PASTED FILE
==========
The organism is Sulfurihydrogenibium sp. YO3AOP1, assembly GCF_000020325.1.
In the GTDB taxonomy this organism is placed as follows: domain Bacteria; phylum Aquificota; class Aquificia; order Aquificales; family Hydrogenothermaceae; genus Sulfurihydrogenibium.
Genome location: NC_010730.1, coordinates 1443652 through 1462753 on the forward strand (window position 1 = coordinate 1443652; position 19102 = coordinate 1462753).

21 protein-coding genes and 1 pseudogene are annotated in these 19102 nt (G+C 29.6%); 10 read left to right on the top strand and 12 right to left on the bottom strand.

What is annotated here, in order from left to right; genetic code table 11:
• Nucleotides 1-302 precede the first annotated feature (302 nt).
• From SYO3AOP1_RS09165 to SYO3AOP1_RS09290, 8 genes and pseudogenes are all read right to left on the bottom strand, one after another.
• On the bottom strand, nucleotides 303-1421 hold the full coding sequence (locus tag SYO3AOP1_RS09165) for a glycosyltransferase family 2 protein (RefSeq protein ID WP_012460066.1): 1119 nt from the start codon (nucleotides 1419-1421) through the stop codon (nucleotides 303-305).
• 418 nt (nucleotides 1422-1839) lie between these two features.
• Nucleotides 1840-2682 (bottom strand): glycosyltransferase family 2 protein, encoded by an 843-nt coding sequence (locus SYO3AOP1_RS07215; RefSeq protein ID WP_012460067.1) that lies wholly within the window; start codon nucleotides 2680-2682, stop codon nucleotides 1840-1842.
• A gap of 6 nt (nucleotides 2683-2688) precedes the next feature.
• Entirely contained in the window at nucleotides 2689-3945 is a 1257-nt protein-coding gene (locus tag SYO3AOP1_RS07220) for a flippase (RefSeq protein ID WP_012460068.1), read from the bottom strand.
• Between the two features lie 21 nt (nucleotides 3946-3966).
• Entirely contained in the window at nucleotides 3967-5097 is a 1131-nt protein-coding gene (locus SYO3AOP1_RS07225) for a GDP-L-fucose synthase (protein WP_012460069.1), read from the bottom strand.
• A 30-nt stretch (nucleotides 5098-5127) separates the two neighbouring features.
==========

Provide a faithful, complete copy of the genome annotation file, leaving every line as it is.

The organism is Sulfurihydrogenibium sp. YO3AOP1, assembly GCF_000020325.1.
In the GTDB taxonomy this organism is placed as follows: domain Bacteria; phylum Aquificota; class Aquificia; order Aquificales; family Hydrogenothermaceae; genus Sulfurihydrogenibium.
Genome location: NC_010730.1, coordinates 1443652 through 1462753 on the forward strand (window position 1 = coordinate 1443652; position 19102 = coordinate 1462753).

21 protein-coding genes and 1 pseudogene are annotated in these 19102 nt (G+C 29.6%); 10 read left to right on the top strand and 12 right to left on the bottom strand.

What is annotated here, in order from left to right; genetic code table 11:
• Nucleotides 1-302 precede the first annotated feature (302 nt).
• From SYO3AOP1_RS09165 to SYO3AOP1_RS09290, 8 genes and pseudogenes are all read right to left on the bottom strand, one after another.
• On the bottom strand, nucleotides 303-1421 hold the full coding sequence (locus tag SYO3AOP1_RS09165) for a glycosyltransferase family 2 protein (RefSeq protein ID WP_012460066.1): 1119 nt from the start codon (nucleotides 1419-1421) through the stop codon (nucleotides 303-305).
• 418 nt (nucleotides 1422-1839) lie between these two features.
• Nucleotides 1840-2682 (bottom strand): glycosyltransferase family 2 protein, encoded by an 843-nt coding sequence (locus SYO3AOP1_RS07215; RefSeq protein ID WP_012460067.1) that lies wholly within the window; start codon nucleotides 2680-2682, stop codon nucleotides 1840-1842.
• A gap of 6 nt (nucleotides 2683-2688) precedes the next feature.
• Entirely contained in the window at nucleotides 2689-3945 is a 1257-nt protein-coding gene (locus tag SYO3AOP1_RS07220) for a flippase (RefSeq protein ID WP_012460068.1), read from the bottom strand.
• Between the two features lie 21 nt (nucleotides 3946-3966).
• Entirely contained in the window at nucleotides 3967-5097 is a 1131-nt protein-coding gene (locus SYO3AOP1_RS07225) for a GDP-L-fucose synthase (protein WP_012460069.1), read from the bottom strand.
• A 30-nt stretch (nucleotides 5098-5127) separates the two neighbouring features.